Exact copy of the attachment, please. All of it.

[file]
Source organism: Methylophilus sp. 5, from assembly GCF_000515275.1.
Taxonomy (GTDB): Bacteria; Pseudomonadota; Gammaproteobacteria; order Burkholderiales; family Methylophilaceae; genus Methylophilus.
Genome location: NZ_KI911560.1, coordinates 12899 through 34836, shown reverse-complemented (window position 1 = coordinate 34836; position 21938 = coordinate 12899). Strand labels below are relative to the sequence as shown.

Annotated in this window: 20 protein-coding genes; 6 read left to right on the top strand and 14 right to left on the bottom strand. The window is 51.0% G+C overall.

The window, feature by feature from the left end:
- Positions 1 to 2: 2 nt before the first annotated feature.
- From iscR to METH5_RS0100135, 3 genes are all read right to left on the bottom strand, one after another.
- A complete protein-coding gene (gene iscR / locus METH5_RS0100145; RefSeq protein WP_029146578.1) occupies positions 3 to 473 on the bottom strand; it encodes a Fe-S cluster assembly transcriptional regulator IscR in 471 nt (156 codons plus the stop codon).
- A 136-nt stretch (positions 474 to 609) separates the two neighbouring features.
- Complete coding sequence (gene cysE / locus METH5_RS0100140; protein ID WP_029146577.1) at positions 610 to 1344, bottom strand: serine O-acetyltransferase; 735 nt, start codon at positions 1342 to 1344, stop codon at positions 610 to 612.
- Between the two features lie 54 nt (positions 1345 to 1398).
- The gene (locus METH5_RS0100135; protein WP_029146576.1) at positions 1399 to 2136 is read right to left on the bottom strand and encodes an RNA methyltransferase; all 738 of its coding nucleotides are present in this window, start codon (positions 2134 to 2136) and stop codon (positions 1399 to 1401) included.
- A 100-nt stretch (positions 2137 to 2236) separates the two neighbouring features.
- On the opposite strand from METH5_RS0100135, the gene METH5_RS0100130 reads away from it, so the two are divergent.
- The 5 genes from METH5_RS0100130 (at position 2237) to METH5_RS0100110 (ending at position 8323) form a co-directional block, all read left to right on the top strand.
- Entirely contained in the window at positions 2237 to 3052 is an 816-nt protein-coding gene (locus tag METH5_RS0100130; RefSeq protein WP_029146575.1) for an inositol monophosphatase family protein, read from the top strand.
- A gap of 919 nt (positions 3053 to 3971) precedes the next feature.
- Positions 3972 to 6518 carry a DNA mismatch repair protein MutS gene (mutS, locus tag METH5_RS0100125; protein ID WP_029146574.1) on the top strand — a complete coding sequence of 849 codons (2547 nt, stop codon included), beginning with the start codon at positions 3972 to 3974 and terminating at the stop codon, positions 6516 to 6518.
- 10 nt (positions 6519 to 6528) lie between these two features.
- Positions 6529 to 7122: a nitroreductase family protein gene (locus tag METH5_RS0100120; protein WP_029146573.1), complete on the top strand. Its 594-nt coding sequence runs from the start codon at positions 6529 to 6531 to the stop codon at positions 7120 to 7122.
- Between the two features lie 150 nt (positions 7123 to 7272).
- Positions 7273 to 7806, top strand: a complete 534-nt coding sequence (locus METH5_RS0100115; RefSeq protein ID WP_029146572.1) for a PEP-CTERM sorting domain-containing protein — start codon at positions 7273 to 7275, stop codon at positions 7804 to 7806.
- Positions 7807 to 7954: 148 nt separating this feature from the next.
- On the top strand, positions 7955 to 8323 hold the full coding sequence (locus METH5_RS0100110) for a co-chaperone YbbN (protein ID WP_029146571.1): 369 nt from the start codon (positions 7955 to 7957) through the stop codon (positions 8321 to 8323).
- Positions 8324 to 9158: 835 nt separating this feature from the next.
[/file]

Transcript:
Source organism: Methylophilus sp. 5, from assembly GCF_000515275.1.
Taxonomy (GTDB): Bacteria; Pseudomonadota; Gammaproteobacteria; order Burkholderiales; family Methylophilaceae; genus Methylophilus.
Genome location: NZ_KI911560.1, coordinates 12899 through 34836, shown reverse-complemented (window position 1 = coordinate 34836; position 21938 = coordinate 12899). Strand labels below are relative to the sequence as shown.

Annotated in this window: 20 protein-coding genes; 6 read left to right on the top strand and 14 right to left on the bottom strand. The window is 51.0% G+C overall.

The window, feature by feature from the left end:
- Positions 1 to 2: 2 nt before the first annotated feature.
- From iscR to METH5_RS0100135, 3 genes are all read right to left on the bottom strand, one after another.
- A complete protein-coding gene (gene iscR / locus METH5_RS0100145; RefSeq protein WP_029146578.1) occupies positions 3 to 473 on the bottom strand; it encodes a Fe-S cluster assembly transcriptional regulator IscR in 471 nt (156 codons plus the stop codon).
- A 136-nt stretch (positions 474 to 609) separates the two neighbouring features.
- Complete coding sequence (gene cysE / locus METH5_RS0100140; protein ID WP_029146577.1) at positions 610 to 1344, bottom strand: serine O-acetyltransferase; 735 nt, start codon at positions 1342 to 1344, stop codon at positions 610 to 612.
- Between the two features lie 54 nt (positions 1345 to 1398).
- The gene (locus METH5_RS0100135; protein WP_029146576.1) at positions 1399 to 2136 is read right to left on the bottom strand and encodes an RNA methyltransferase; all 738 of its coding nucleotides are present in this window, start codon (positions 2134 to 2136) and stop codon (positions 1399 to 1401) included.
- A 100-nt stretch (positions 2137 to 2236) separates the two neighbouring features.
- On the opposite strand from METH5_RS0100135, the gene METH5_RS0100130 reads away from it, so the two are divergent.
- The 5 genes from METH5_RS0100130 (at position 2237) to METH5_RS0100110 (ending at position 8323) form a co-directional block, all read left to right on the top strand.
- Entirely contained in the window at positions 2237 to 3052 is an 816-nt protein-coding gene (locus tag METH5_RS0100130; RefSeq protein WP_029146575.1) for an inositol monophosphatase family protein, read from the top strand.
- A gap of 919 nt (positions 3053 to 3971) precedes the next feature.
- Positions 3972 to 6518 carry a DNA mismatch repair protein MutS gene (mutS, locus tag METH5_RS0100125; protein ID WP_029146574.1) on the top strand — a complete coding sequence of 849 codons (2547 nt, stop codon included), beginning with the start codon at positions 3972 to 3974 and terminating at the stop codon, positions 6516 to 6518.
- 10 nt (positions 6519 to 6528) lie between these two features.
- Positions 6529 to 7122: a nitroreductase family protein gene (locus tag METH5_RS0100120; protein WP_029146573.1), complete on the top strand. Its 594-nt coding sequence runs from the start codon at positions 6529 to 6531 to the stop codon at positions 7120 to 7122.
- Between the two features lie 150 nt (positions 7123 to 7272).
- Positions 7273 to 7806, top strand: a complete 534-nt coding sequence (locus METH5_RS0100115; RefSeq protein ID WP_029146572.1) for a PEP-CTERM sorting domain-containing protein — start codon at positions 7273 to 7275, stop codon at positions 7804 to 7806.
- Positions 7807 to 7954: 148 nt separating this feature from the next.
- On the top strand, positions 7955 to 8323 hold the full coding sequence (locus METH5_RS0100110) for a co-chaperone YbbN (protein ID WP_029146571.1): 369 nt from the start codon (positions 7955 to 7957) through the stop codon (positions 8321 to 8323).
- Positions 8324 to 9158: 835 nt separating this feature from the next.